Skip to Main Content
U.S. Forest Service
Caring for the land and serving people

United States Department of Agriculture

Home > Search > Publication Information

  1. Share via EmailShare on FacebookShare on LinkedInShare on Twitter
    Dislike this pubLike this pub
    Author(s): Wen J. Wang; Hong S. He; Frank R. ThompsonJacob S. Fraser; William D. Dijak
    Date: 2016
    Source: Landscape Ecology. 31:149-163.
    Publication Series: Scientific Journal (JRNL)
    Station: Northern Research Station
    PDF: Download Publication  (1.0 MB)


    Tree species distribution and abundance are affected by forces operating at multiple scales. Niche and biophysical process models have been commonly used to predict climate change effects at regional scales, however, these models have limited capability to include site-scale population dynamics and landscape- scale disturbance and dispersal. We applied a landscape modeling approach that incorporated three levels of spatial hierarchy (pixel, landtype, and ecological subsection) to model regional-scale shifts in forest composition under climate change. To determine (1) how importance value of individual species will change under the PCM B1 and GFDL A1FI modeling scenarios and (2) how overall forest composition at different spatial scales will change under these climate change scenarios in the short, medium, and long term in the Central Hardwood Forest Region (CHFR). We used LANDIS PRO to predict forest composition changes from 2000 to 2300 accounting for climate change, population dynamics, dispersal, and harvest in the CHFR. We analyzed forest composition shifts under alternative climate scenarios and at multiple spatial scales. Shifts in forest composition were greater under the GFDL A1FI than the PCM B1 modeling scenarios and were greatest at the scale of ecological sections followed by forest sub-regions and the whole CHFR. Forest composition shifted toward more southern and xeric species and lesser northern and mesic species. We suggest it is essential to include site- and landscape-scale processes in models and to evaluate changes at multiple spatial and temporal scales when evaluating changes in species composition due to climate change and disturbance.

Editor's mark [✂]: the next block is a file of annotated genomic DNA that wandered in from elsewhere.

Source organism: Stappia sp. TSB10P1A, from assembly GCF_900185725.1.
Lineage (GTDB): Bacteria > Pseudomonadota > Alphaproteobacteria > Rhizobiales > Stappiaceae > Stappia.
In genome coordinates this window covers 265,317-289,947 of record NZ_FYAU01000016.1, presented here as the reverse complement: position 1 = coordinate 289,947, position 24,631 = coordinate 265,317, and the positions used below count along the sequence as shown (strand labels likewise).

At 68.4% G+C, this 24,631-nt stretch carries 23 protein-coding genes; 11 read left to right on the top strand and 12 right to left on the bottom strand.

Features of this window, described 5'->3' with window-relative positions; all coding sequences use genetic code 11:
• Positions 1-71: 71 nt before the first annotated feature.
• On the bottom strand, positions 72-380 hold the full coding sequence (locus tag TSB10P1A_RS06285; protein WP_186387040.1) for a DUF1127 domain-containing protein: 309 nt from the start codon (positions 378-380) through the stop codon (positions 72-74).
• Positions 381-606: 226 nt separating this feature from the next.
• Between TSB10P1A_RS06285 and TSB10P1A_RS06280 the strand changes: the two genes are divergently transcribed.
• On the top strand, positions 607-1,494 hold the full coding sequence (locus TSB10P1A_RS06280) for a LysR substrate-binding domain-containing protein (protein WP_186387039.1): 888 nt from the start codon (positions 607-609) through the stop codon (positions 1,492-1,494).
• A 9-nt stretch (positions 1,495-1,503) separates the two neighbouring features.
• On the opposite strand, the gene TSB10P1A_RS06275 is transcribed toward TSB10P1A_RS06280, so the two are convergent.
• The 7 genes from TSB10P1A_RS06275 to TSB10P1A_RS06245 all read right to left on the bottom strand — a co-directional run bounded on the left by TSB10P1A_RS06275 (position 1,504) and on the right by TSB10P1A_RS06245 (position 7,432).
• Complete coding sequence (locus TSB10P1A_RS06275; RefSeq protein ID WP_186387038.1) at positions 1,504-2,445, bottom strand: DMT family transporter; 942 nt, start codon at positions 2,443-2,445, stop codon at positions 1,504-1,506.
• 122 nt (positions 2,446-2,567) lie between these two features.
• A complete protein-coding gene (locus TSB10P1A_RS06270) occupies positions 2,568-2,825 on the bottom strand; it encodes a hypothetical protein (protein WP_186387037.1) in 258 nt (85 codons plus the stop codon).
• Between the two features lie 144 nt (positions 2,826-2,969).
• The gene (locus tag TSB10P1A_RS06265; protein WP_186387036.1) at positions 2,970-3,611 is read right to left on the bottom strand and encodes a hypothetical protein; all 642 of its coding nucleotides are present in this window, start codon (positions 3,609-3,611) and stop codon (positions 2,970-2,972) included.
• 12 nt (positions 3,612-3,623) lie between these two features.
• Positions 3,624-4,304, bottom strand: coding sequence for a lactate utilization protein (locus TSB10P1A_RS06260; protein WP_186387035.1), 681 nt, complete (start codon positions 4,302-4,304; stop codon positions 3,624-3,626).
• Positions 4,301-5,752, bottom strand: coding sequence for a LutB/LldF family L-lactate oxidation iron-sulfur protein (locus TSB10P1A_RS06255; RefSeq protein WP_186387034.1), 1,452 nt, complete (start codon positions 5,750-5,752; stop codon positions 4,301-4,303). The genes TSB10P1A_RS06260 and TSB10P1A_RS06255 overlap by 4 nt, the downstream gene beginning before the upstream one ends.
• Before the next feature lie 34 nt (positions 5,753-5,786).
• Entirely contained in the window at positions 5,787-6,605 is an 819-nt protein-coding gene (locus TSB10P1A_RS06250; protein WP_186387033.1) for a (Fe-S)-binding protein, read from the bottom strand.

Publication Notes

    • Check the Northern Research Station web site to request a printed copy of this publication.
    • Our on-line publications are scanned and captured using Adobe Acrobat.
    • During the capture process some typographical errors may occur.
    • Please contact Sharon Hobrla, if you notice any errors which make this publication unusable.
    • We recommend that you also print this page and attach it to the printout of the article, to retain the full citation information.
    • This article was written and prepared by U.S. Government employees on official time, and is therefore in the public domain.


    Wang, Wen J.; He, Hong S.; Thompson, Frank R., III; Fraser, Jacob S.; Dijak, William D. 2016. Landscape-and regional-scale shifts in forest composition under climate change in the Central Hardwood Region of the United States. Landscape Ecology. 31:149-163.


    Google Scholar


    Abundance, Harvest, Succession, Demography, LANDIS PRO, U.S. Forest Service Inventory and Analysis (FIA) data

    Related Search

    XML: View XML
Show More
Show Fewer
Jump to Top of Page